Compare any two graphics cards:
GeForce 9800 GT 512MB vs Radeon HD 7750
IntroThe GeForce 9800 GT 512MB has clock speeds of 600 MHz on the GPU, and 900 MHz on the 512 MB of GDDR3 RAM. It features 112 SPUs as well as 56 Texture Address Units and 16 ROPs.
Compare that to the Radeon HD 7750, which comes with GPU core speed of 800 MHz, and 1024 MB of GDDR5 memory running at 1125 MHz through a 128-bit bus. It also features 512 SPUs, 32 TAUs, and 16 Raster Operation Units.
(No game benchmarks for this combination yet.)
Power Usage and Theoretical Benchmarks
Power Consumption (Max TDP)
Theoretically, the Radeon HD 7750 should be quite a bit faster than the GeForce 9800 GT 512MB overall. (explain)
Texel RateThe GeForce 9800 GT 512MB should be a lot (about 31%) better at texture filtering than the Radeon HD 7750. (explain)
Pixel RateIf running with a high resolution is important to you, then the Radeon HD 7750 is superior to the GeForce 9800 GT 512MB, by a large margin. (explain)
Please note that the above 'benchmarks' are all just theoretical - the results were calculated based on the card's specifications, and real-world performance may (and probably will) vary at least a bit.
Price ComparisonPlease note that the price comparisons are based on search keywords, and might not be the exact same card listed on this page. We have no control over the accuracy of their search results.
Memory Bandwidth: Memory bandwidth is the maximum amount of data (counted in megabytes per second) that can be moved past the external memory interface in one second. The number is calculated by multiplying the card's interface width by its memory speed. If the card has DDR memory, the result should be multiplied by 2 again. If it uses DDR5, multiply by 4 instead. The higher the card's memory bandwidth, the faster the card will be in general. It especially helps with anti-aliasing, High Dynamic Range and higher screen resolutions.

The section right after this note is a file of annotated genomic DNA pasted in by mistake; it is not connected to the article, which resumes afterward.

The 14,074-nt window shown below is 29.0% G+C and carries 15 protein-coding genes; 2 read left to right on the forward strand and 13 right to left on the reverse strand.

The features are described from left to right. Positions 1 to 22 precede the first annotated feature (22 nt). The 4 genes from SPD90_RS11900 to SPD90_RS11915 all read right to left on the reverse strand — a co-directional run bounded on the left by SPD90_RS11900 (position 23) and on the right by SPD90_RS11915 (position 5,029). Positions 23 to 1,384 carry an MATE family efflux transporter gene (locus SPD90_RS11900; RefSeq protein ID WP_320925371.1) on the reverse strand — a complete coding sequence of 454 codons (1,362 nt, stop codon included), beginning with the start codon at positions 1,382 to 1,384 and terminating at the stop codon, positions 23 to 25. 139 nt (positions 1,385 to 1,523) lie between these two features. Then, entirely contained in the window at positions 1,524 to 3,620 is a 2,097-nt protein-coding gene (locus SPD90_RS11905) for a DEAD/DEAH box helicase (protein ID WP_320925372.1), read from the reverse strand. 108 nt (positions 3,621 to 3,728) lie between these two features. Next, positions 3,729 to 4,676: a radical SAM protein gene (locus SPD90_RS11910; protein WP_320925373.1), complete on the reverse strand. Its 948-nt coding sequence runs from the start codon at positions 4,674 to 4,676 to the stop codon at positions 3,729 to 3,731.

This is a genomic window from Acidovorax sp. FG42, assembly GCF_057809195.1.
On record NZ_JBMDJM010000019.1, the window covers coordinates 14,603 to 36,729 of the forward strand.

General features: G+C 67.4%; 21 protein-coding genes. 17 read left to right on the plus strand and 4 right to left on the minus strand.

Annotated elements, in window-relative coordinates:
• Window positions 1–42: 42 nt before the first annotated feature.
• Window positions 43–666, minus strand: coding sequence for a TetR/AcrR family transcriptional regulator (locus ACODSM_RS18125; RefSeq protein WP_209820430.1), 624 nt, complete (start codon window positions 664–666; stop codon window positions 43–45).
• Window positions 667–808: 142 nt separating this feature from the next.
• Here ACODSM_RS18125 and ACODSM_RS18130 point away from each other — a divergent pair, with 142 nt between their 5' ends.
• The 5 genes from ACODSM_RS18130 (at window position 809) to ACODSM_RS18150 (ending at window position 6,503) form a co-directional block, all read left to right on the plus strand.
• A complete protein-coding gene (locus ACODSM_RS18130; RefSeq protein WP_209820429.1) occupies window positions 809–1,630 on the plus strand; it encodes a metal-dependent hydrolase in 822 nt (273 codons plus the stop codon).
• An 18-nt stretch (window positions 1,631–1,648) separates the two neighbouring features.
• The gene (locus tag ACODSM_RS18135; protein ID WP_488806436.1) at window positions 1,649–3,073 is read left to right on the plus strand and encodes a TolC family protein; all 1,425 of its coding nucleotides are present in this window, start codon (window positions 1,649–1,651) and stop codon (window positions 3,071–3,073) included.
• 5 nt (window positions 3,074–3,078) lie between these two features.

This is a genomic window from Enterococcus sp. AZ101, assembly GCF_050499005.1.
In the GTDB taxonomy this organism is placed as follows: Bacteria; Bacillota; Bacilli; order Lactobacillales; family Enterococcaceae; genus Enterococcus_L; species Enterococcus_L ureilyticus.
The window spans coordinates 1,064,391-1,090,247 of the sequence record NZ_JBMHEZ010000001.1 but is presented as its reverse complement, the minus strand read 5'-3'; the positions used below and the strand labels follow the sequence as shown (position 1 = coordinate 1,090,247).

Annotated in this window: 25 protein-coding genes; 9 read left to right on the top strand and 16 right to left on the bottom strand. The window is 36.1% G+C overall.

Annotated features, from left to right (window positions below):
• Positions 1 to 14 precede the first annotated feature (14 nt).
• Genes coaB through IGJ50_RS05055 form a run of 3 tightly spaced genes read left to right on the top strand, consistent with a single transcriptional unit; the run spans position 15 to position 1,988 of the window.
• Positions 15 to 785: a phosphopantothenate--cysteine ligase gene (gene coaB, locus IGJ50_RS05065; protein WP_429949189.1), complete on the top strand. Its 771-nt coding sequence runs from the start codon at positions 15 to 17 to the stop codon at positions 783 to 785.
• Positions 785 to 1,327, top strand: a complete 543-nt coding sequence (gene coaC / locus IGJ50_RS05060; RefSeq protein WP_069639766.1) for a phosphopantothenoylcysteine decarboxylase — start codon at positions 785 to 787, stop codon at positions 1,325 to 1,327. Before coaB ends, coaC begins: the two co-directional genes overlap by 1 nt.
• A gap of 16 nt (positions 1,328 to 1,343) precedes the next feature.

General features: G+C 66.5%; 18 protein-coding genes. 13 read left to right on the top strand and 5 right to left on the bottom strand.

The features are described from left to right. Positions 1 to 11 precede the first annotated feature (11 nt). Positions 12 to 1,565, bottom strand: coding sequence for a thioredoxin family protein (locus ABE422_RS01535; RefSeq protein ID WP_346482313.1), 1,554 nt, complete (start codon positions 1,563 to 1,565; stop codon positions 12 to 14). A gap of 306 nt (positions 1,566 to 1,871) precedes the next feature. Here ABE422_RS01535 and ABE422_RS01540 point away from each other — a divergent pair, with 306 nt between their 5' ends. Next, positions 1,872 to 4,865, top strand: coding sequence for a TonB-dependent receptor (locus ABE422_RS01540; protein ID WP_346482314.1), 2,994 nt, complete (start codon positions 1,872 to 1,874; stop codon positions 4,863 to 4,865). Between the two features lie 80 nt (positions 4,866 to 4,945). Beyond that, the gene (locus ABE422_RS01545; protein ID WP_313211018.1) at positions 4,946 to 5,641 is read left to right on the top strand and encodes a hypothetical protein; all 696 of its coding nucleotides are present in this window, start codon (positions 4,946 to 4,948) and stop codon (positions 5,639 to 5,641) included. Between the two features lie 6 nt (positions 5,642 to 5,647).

Texel Rate: Texel rate is the maximum number of texture map elements (texels) that can be applied per second. This figure is worked out by multiplying the total number of texture units by the core speed of the chip. The higher the texel rate, the better the graphics card will be at handling texture filtering (anisotropic filtering - AF). It is measured in millions of texels per second.
Pixel Rate: Pixel rate is the most pixels the video card can possibly record to the local memory in a second - measured in millions of pixels per second. The number is worked out by multiplying the amount of Raster Operations Pipelines by the the core speed of the card. ROPs (Raster Operations Pipelines - also sometimes called Render Output Units) are responsible for outputting the pixels (image) to the screen. The actual pixel output rate is also dependant on many other factors, especially the memory bandwidth - the lower the bandwidth is, the lower the potential to reach the maximum fill rate.